After 15 years of competing nearly every weekend, and practicing in his free time, Iwan Roberts wrote himself into the record books by becoming the first ever FIM Trial2 World Champion with an assured performances throughout the season.
The Beta rider claimed nine podiums in 10 races piling up 159 points in the process. Iwan took the time to tell TMX how his season unfolded on his way to becoming top of the world…
“At the beginning of the year, the only thing that my family and myself had agreed was that we would contest the British Championship and a few European rounds thrown in, based on what we could afford. However, late January, I was approached by Glyn Jones of Jones Brothers Henllan Ltd, asking me about my plans for the year.
On hearing my reply, he immediately contacted John Lampkin at Beta UK as he felt that a year out would jeopardise my future in trials. He negotiated a deal with John Lampkin and Beta, to enable me to contest a full British, European and World Trial2 Championships, for which I will be eternally grateful.
“After the deal with Beta and Jones Brothers Henllan Ltd was finalised, my grandfather and parents decided that they would fund the remaining costs.
“Knowing that everything was in place to contest these championships, and the faith and backing everyone involved was giving me both financially and supportively, I knew that this was ‘now or never’ to become World Champion, and establish myself on the World Trials Scene.
With hindsight, looking at the results of some of my other trials, I realised I focused solely on the World Championship, and should have performed better in the UK.
“But as they say, hindsight is a wonderful thing, and my ambition has been fulfilled. World Champion – and also runner-up in the European Championship.
“Looking at the World Championship itself, I started off with a second in Spain and a third and first in Japan. This settled my nerves for the season, and I began to feel comfortable in the class.
“The only time I was off the podium all season was with a fifth place finish in Andorra, which was disappointing, but this was down to time penalties and not observation, therefore it didn’t rattle me too much.
“I have to admit though, crunch time in the middle of the season came when I flew out to the USA double header in Kingman with a 17-point lead in the Championship, and even though I had two podiums, I came home with my lead slashed to seven points after Grabriel Marcelli (Spain) won both days.
“I could feel that everyone around me (friends & family) were nervous of this, especially my father who has always said ‘pressure breeds mistakes’, but my confidence was still there, and I knew that if I kept consistent over the last rounds, I’d be fine. Thankfully this was the case, and I was so pleased to take the championship by 18 marks in the end.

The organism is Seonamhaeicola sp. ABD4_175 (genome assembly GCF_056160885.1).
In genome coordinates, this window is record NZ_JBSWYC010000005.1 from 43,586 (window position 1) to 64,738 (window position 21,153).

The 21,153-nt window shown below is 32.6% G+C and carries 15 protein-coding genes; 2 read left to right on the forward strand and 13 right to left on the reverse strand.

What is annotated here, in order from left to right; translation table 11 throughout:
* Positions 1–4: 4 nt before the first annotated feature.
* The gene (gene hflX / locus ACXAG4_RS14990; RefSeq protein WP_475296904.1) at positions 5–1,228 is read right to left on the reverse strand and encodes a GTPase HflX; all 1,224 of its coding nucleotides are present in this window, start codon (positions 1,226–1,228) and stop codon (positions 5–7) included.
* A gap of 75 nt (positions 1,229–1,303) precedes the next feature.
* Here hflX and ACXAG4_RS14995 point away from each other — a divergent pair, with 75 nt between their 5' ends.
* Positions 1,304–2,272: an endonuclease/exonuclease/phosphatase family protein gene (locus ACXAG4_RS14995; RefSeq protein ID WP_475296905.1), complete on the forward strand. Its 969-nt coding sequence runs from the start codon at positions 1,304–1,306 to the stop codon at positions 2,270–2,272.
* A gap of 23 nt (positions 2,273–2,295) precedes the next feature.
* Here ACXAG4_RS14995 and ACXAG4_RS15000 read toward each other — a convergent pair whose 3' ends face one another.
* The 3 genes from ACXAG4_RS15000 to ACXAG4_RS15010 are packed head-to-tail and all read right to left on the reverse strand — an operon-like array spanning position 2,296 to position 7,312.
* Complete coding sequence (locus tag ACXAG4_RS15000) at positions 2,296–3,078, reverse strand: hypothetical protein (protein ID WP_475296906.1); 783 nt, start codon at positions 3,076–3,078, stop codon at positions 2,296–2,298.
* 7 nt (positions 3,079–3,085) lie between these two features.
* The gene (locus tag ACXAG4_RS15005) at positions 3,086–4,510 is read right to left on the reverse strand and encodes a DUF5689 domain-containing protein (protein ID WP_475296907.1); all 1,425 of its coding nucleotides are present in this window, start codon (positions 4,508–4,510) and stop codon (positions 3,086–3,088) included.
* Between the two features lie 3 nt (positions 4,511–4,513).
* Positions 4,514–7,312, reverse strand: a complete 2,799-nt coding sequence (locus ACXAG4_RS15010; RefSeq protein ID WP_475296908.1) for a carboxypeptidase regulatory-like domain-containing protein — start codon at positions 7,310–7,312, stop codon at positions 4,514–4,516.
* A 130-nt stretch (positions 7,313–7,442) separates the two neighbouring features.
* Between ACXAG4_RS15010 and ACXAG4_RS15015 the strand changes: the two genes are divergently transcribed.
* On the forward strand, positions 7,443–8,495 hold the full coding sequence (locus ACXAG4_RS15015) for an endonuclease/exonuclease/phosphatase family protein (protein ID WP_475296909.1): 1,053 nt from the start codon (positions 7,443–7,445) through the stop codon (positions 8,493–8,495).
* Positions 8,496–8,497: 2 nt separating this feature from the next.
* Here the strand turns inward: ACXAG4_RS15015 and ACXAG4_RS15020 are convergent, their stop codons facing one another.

The long haul flights to Japan and USA were tiring, and the jetlag was awful, but having been to these fly away rounds before, I knew what to expect beforehand.
“As regards travelling over Europe – Harry, Kenny and myself had a whale of a time living for weeks on end in the motorhome.
I think it helped that we were all on the same level, even though my cousin Kenny is just a tad older than us (he’s nudging 59! Haha).
Even though we had a good time, it was still very tiring, and I can’t thank Harry and Ken enough for giving up their time to be able to make the World and European rounds happen.
“This season saw a new format for the World Championships – with European rounds of the WTC going to single days, and bringing in the timed qualification section.
“When it comes to the timed qualification, I’ll be the first to admit, it wasn’t my strong point, as I am too focussed on trials and being a composed rider rather than racing. The only time I can put speed into my riding is during the Scott Trial, which again is totally different. Thankfully my qualification results didn’t affect my trial results.
“The only negative of the new format is that we travel thousands of miles to the World rounds, with a day or two in hand to spare, and only compete for one day. Personally I feel it would be nice for all rounds to be two days of competition. Otherwise I feel that what Sport7 has done to promote the sport this year has been hugely beneficial.
“They have given it a very professional platform and boosted its recognition – through means of social media, videos, live scoring etc.
I’d like to thank all my supporters for their support over the past few years, their messages and donations have kept me going and kept me determined.
“I’d also like to thank my sponsors for this season – Beta Factory, Beta UK, Jones Brothers Henllan Ltd, John Roberts Ffestiniog Ltd, Amcanu Ltd, Michelin, Putoline, Renthal, Copley, Boyesen, Twin Air, Apico, Talon, Stylmartin and MOTS.”